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Debugging in Kubernetes

Kubernetes is great for managing complex applications. Unfortunately, though, even in the best circumstances, problems can still occur. Therefore, debugging is an important skill when it comes to managing Kubernetes applications in practice. This lab will give you an opportunity to practice some common Kubernetes debugging skills, such as obtaining important debugging info and locating problems within the cluster.

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Path Info

Clock icon Intermediate
Clock icon 1h 30m
Clock icon Mar 31, 2019

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Table of Contents

  1. Challenge

    Find the broken pod and save the pod name to the file `/home/cloud_user/debug/broken-pod-name.txt`

    Since you don't know what namespace the broken pod is in, a quick way to find the broken pod is to list all pods from all namespaces:

    kubectl get pods --all-namespaces

    Check the STATUS field to find which pod is broken. Once you have located the broken pod, vi /home/cloud_user/debug/broken-pod-name.txt, enter the name of the broken pod, and save the file.

  2. Challenge

    In the same namespace as the broken pod, find out which pod is using the most CPU and output the name of that pod to the file `/home/cloud_user/debug/high-cpu-pod-name.txt`

    Look at the namespace of the broken pod, and then use kubectl top pod to show resource usage for all pods in that namespace.

    kubectl top pod -n <NAMESPACE>

    Identify which pod in that namespace is using the most CPU, then vi /home/cloud_user/debug/high-cpu-pod-name.txt, enter the name of the pod with the highest CPU usage, and then save the file.

  3. Challenge

    Get the broken pod's summary data in the JSON format and output it to the file `/home/cloud_user/debug/broken-pod-summary.json`

    You can get the JSON data and output it to the file like this:

    kubectl get pod <POD_NAME> -n <NAMESPACE> -o json > /home/cloud_user/debug/broken-pod-summary.json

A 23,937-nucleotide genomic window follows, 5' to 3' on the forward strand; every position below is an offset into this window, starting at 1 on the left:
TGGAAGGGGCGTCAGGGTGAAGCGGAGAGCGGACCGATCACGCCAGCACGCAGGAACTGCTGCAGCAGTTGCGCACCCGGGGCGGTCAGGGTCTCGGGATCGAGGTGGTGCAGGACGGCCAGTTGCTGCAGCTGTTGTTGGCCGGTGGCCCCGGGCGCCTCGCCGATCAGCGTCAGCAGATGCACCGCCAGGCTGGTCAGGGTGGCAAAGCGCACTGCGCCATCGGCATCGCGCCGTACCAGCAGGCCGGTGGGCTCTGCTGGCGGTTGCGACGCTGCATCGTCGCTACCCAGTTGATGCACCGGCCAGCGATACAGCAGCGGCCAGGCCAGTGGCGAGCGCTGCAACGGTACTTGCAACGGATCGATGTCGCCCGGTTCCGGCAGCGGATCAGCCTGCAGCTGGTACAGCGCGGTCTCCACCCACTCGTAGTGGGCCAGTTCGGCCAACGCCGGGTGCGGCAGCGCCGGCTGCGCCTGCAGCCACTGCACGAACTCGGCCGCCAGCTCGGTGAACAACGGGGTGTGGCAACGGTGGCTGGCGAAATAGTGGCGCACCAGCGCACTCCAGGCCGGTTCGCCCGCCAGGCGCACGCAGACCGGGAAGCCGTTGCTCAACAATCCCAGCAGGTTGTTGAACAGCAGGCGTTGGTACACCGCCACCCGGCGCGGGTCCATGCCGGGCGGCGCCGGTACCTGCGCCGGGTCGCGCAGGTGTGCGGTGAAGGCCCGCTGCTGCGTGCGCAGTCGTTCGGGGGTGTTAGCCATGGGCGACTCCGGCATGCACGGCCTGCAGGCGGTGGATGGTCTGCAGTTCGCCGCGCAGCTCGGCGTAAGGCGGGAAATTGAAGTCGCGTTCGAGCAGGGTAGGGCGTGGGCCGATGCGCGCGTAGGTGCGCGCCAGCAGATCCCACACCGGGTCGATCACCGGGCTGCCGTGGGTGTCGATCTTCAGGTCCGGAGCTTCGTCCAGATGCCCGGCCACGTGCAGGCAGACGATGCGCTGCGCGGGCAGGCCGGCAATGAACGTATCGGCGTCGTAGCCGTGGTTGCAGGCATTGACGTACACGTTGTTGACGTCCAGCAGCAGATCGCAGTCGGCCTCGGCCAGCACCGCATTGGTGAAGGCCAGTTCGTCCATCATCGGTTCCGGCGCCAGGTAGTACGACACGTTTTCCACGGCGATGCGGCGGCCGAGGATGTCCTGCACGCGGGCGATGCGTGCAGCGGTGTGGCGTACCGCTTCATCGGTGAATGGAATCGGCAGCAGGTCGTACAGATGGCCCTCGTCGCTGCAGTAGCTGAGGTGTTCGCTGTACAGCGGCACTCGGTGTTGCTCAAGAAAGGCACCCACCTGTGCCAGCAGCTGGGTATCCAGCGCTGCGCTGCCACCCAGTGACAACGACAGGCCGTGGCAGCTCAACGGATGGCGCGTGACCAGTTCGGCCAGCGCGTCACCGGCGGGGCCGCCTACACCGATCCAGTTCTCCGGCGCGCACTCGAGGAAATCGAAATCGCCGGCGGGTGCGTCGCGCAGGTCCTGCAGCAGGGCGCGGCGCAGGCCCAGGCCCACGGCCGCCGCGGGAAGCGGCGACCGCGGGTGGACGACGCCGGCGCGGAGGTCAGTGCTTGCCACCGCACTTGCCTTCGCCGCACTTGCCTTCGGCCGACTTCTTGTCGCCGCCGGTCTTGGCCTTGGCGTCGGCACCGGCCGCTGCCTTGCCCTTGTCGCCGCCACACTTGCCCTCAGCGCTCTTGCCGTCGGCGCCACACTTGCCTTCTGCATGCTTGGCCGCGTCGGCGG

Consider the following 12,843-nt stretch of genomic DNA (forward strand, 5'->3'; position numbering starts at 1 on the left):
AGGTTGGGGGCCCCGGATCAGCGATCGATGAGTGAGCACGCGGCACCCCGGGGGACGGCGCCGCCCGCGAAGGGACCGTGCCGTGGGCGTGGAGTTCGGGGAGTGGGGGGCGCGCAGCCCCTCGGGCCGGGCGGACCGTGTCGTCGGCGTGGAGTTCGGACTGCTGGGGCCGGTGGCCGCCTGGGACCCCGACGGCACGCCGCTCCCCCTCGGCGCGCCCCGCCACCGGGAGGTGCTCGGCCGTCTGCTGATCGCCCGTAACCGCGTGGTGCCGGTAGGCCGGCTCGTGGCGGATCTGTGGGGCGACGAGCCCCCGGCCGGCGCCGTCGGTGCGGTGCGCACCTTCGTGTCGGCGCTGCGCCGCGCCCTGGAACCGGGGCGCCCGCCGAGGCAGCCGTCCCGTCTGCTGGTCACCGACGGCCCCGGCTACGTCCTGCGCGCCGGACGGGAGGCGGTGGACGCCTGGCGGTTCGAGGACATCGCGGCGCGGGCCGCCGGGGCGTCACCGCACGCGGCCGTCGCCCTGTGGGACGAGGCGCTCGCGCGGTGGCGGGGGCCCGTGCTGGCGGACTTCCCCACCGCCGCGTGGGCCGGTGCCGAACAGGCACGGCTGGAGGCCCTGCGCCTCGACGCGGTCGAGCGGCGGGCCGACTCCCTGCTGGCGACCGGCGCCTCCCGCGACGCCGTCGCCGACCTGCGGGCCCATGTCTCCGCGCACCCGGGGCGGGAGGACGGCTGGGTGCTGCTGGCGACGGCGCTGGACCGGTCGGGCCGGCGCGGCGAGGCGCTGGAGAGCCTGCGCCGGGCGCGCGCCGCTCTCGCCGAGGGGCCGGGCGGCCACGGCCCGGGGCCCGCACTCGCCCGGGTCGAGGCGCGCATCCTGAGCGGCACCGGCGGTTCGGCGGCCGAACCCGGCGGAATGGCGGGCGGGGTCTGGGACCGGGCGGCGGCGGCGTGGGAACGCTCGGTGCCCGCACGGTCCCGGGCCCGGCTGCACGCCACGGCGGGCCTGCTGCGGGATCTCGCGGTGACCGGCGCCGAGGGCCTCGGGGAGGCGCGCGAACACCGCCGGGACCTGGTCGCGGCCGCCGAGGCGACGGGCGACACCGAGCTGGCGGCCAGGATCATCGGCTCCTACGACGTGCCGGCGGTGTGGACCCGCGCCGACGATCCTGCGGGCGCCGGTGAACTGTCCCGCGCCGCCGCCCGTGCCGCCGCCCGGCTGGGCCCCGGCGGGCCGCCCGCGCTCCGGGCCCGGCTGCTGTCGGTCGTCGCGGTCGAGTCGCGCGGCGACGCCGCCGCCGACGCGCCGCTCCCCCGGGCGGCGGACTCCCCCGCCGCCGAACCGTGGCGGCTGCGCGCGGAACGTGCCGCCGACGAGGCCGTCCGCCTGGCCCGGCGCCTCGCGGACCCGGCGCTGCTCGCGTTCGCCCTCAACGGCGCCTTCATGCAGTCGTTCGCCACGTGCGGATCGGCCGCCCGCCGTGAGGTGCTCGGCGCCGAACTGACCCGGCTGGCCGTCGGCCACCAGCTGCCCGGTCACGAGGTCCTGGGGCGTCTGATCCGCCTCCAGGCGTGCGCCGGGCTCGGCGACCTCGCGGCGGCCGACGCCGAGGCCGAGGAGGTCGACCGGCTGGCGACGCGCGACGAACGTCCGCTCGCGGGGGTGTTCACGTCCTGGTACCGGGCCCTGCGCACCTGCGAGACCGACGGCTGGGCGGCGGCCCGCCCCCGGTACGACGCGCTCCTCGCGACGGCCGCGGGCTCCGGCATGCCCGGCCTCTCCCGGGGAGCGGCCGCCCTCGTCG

4. Challenge

    Get the broken pod's container logs and output them to the file `/home/cloud_user/debug/broken-pod-logs.log`

    You can get the logs and output them to the file like this:

    kubectl logs <POD_NAME> -n &ltnamespace> > /home/cloud_user/debug/broken-pod-logs.log
  5. Challenge

    Fix the problem with the broken pod so that it enters the `Running` state

    Describe the broken pod to help identify what is wrong:

    kubectl describe pod <POD_NAME> -n <NAMESPACE>

    Check the Events to see if you can spot what is wrong.

    You may notice the pod's liveness probe is failing. If you look closely, you might also notice the path for the liveness probe looks like it may be incorrect.

    In order to edit and fix the liveness probe, you will need to delete and recreate the pod. You should save the pod descriptor before deleting it, or you will have no way to recover it!

    kubectl get pod <POD_NAME> -n <NAMESPACE> -o yaml --export > broken-pod.yml

    Delete the broken pod:

    kubectl delete pod <POD_NAME> -n <NAMESPACE>

    Now, edit the descriptor file, and fix the path attribute for the liveness probe: vi broken-pod.yml.

    Recreate the broken pod with the fixed probe:

    kubectl apply -f broken-pod.yml -n <NAMESPACE>

    Check to make sure the pod is now running properly:

    kubectl get pod <POD_NAME> -n <NAMESPACE>

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